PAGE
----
• #6-1. Dermal melanocytic lesions


    ▶ Previous Artlcle: #5-6. Laser in Clinical Medicine 


    Dermal melanocytic lesions include Mongolian spot, Ota nevus, ABNOM(Acquired Bilateral Nevus of Ota like Macules), Ito nevus, and Blue nevus.


    Mongolian spot


    Mongolian spot is the most common dermal melanocytic lesion, which is a circular or elliptical blue or bluish gray spot with an unclear boundary.


    It is present at birth and is mostly lost around 7 years of age, so no special treatment is required.


    Histologically, melanocytes are observed in the dermis, and melanin is widely distributed along the collagen layer in the central and lower dermis.


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    Ota Nevus 


    Ota nevus is a gray brown, blue gray or blue black spotcaused by dermal melanocytes around the skin of eyes, temple, forehead, cheekbone, and nose where the first and second branches of trigeminal nerve are distributed, as well as ocular sclera.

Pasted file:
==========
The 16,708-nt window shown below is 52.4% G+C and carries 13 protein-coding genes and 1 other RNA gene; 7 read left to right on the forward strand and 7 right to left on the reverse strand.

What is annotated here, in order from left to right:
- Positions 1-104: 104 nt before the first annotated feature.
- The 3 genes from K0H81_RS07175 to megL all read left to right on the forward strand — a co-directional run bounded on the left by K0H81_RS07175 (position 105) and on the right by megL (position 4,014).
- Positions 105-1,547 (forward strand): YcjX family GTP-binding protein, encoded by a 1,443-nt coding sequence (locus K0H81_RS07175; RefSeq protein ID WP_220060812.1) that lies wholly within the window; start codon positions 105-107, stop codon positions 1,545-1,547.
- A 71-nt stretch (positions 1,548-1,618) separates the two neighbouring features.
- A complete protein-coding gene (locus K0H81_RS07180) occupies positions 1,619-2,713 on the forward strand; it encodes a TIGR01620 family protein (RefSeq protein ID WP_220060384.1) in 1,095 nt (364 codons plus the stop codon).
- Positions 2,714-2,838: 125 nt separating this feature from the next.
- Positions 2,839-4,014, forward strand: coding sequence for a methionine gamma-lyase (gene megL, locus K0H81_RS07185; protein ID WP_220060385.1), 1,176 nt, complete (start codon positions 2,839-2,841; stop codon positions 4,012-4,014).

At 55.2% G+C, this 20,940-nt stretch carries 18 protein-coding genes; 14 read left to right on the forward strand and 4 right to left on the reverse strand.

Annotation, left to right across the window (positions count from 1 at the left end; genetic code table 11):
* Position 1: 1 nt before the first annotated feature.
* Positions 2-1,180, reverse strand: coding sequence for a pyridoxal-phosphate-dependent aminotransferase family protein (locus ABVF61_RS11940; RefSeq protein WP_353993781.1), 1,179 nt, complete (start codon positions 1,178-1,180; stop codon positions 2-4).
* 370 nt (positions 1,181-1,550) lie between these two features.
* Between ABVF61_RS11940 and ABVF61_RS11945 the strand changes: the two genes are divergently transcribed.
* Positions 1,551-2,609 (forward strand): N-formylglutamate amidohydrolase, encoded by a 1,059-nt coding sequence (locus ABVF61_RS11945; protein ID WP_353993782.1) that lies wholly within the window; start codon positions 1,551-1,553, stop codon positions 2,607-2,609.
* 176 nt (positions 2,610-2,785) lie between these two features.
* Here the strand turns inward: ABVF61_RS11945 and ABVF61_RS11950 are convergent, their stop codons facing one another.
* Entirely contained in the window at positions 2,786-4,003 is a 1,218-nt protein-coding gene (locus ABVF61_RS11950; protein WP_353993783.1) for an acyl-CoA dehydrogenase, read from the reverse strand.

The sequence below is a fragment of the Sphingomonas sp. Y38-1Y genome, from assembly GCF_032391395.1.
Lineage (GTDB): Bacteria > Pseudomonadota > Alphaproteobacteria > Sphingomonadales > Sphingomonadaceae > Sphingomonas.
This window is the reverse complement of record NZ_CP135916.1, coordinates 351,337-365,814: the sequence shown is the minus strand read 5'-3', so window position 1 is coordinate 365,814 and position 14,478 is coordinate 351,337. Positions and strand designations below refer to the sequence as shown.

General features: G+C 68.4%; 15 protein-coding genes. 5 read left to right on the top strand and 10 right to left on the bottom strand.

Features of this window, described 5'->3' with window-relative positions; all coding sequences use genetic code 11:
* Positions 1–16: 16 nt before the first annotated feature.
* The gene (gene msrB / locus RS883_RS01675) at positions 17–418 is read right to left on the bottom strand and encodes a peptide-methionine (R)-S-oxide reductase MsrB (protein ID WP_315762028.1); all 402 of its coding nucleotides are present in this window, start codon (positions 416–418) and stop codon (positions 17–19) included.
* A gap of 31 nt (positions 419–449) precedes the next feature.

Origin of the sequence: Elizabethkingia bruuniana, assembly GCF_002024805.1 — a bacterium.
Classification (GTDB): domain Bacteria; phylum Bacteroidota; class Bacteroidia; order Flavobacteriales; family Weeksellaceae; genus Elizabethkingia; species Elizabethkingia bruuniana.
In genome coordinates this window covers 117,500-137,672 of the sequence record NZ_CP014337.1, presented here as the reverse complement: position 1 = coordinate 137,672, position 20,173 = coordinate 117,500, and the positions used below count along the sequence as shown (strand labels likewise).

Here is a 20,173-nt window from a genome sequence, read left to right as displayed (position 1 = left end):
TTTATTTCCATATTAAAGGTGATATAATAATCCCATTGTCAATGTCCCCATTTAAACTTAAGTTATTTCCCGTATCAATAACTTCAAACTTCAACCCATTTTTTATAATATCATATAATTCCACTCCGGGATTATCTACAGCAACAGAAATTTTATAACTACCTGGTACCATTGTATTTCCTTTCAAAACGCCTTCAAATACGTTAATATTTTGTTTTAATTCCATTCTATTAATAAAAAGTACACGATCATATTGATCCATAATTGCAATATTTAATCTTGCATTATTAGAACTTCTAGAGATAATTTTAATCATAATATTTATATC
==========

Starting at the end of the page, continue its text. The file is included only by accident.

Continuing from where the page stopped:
It develops from birth to 10 years of age and becomes wider and darker in childhood, but rarely occurs after 20 years of age.


    It involves eyes in 2/3 of cases. It is mostly observed to be unilateral, but it is observed to be bilateral at approximately 10%.


    Thus, checking whether pigmented lesions are observed in oral mucosa or ocular sclerain the medical history and physical examination and whether graybrown, bluegray, and blue black dermal pigmented lesions are observed around thetrigeminal nervebranchesis an important point in distinguishing from ABNOM.


    Histologically, melanocytes are increased in the dermis and melanosomes are increased in the melanocytes.


    It can be treated by using 1064nm Q-switched Nd:YAG laser, Q-switched Ruby laser, and Q-switched Alexandrite laser. Recently, 1064nm picosecond laser can be used for treatment.


    It can also be treated by repetitive high fluence laser toning or focus toning to improve gradually while reducing the duration of recovery.


    - To be continued

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